By Chelsea Albers, JMI Intern & Florida State University Junior in International Affairs and Languages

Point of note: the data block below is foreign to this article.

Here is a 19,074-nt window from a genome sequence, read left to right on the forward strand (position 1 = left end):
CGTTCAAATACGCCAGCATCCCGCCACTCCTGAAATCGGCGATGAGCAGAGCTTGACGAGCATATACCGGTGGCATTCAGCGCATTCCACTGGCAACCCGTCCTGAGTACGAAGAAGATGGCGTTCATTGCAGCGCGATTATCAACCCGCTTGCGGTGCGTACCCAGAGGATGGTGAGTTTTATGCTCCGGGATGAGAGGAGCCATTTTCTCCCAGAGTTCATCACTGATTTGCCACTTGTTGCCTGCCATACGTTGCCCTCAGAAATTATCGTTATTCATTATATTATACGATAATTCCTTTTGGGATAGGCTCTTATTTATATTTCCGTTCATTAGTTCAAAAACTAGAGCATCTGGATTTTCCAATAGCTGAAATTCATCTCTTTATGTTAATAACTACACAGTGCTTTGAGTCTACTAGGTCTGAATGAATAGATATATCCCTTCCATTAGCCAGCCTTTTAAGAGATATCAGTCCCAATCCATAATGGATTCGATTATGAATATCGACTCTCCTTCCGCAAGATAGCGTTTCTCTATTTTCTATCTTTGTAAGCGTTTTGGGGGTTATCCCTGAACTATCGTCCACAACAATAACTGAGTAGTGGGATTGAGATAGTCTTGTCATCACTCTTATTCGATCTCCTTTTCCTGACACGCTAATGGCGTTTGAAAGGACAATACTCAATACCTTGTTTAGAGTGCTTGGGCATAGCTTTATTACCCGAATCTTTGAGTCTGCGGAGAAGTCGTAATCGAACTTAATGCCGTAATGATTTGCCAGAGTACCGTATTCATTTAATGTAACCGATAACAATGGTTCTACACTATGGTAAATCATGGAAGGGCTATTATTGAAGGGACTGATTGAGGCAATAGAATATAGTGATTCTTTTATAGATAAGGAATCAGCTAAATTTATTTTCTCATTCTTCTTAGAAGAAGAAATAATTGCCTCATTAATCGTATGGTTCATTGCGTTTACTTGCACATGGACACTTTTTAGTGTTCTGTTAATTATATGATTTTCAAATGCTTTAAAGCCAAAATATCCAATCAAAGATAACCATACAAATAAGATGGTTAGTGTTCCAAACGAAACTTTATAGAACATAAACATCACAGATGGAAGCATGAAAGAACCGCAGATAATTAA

The census has included race since 1790, when a slave was counted as three-fifths of a man. Race was a political factor in determining the number of representatives each state could have and determining tax distribution. Since then, many minorities have risked everything fighting for equal rights; however, with race as a question on the census form, we are still defining and grouping people into racial categories, rather than encouraging a color-blind, equal society.When I inquired of the census worker at my doorstep, “Why does the government need to know my race?”, she explained that the information was needed to determine money allotment for different programs. Based on this response, apparently our government is discrimatory and a possible reason your neighborhood may not be receiving needed funding is the color of yourself and your neighbors.A friend of mine works for the Census, and when I asked her the same question, she responded that the information will help determine and implement affirmative action policies. I’ve always believed that a person should be judged based on his/her merit rather than the color of skin. If our country was founded on the notion that “All men are created equal”, why is there a count of who is red, yellow, black and white, and why does it matter in public policy?It’s time for America to scrap numbers 8 and 9 on the census form.